For no particular reason, except that it's Friday. Oh, and Grampie and Thyrza left for Baltimore yesterday to see Thyrza's daughter, grandchildren, great-grandchildren for the next two + weeks, I am feeling somewhat free. A little like how I felt the day I took SK to her first day of kindergarten, came home, just got right to work doing the morning chores, same as usual, then suddenly just dropped the basket of dirty laundry right in the middle of the hallway, called a friend and went out for coffee. Suddenly free for a couple of hours for the first time in about nine years. That's somewhat how I feel this morning.
I don't think I always realize how much I carry around about these two elderly people who think they're still completely independent, but don't remember when their doctors' appointments are, or whether they've taken their pills (that's just Grampie), and are likely to fall and break something if they get off kilter in the slightest. The other day we had lunch together (Grampie, Thyrza, Beve and I) and after Beve went back to work, a young woman came in and sat at the table next to us with her small daughter. The way she had to care for her child reminded me a lot of what I do for these elders when we go out. Get their food, push in chairs, open and close doors, walk at their pace, watch for traffic, remind them to use their napkins.
As we drove across the state twice last week, we saw the difference in the autumn colors just in two days. When we drove east on Friday, the leaves were beginning to change, but were somewhat muted. By Sunday, they were brilliant. Fairly dripping color from every branch of every deciduous tree. And it struck me that the most vibrant colors in creation come at the beginning and end of growth. In spring, as trees and flowers begin to bloom, the earth is actually buzzing with bright color. And so too before the nature world dies for the winter. And it hit me that I should let this natural color, this created, dappled beauty teach me of the beauty at both ends of a human's life. Most of us think of babies and their feet that have never walked and their hands that have never worked and their bodies with only the scars of birth as beautiful. Sweet and soft and untouched beautiful. But isn't the opposite side of the coin the lined faces and scarred bodies of those who have lived a full span? The callouses from a working life and the gnarly corns from a walking life--aren't these also a different hue of beautiful? In God's eyes, aren't the oldest eyes and the youngest eyes just about the same glory, and cycling back to the same moment? That is, just starting, just ending, and--for those on their way to Him--back home where they began? I think He sees it that way. And when I can put aside my expectations (for myself and for them) I can see it that way too.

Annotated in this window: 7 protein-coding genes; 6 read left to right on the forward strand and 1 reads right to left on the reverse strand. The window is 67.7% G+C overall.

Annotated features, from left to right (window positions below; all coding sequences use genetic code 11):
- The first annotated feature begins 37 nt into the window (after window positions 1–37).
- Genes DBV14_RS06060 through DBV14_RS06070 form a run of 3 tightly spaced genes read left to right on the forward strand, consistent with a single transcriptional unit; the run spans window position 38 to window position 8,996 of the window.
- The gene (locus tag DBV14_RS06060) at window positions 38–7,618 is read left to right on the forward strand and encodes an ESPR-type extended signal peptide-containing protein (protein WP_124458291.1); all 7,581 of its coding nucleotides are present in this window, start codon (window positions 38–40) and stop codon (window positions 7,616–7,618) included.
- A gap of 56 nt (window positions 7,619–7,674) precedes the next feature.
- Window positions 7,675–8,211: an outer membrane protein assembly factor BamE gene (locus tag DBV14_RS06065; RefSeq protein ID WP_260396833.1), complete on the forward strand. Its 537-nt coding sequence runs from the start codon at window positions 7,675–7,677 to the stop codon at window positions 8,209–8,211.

And now, because it's Friday, and I feel like it, and I came across this, I thought I'd share with you a photo of us, about a dozen years ago, I think. My Beve when his hair was dark, and my babies when they were still (mostly) in our control. And of me when I looked...kind of like I do now, actually. E's holding our crazy dog, Sassy, who liked Beve, but had a problem of nipping at children. She didn't last long with our family.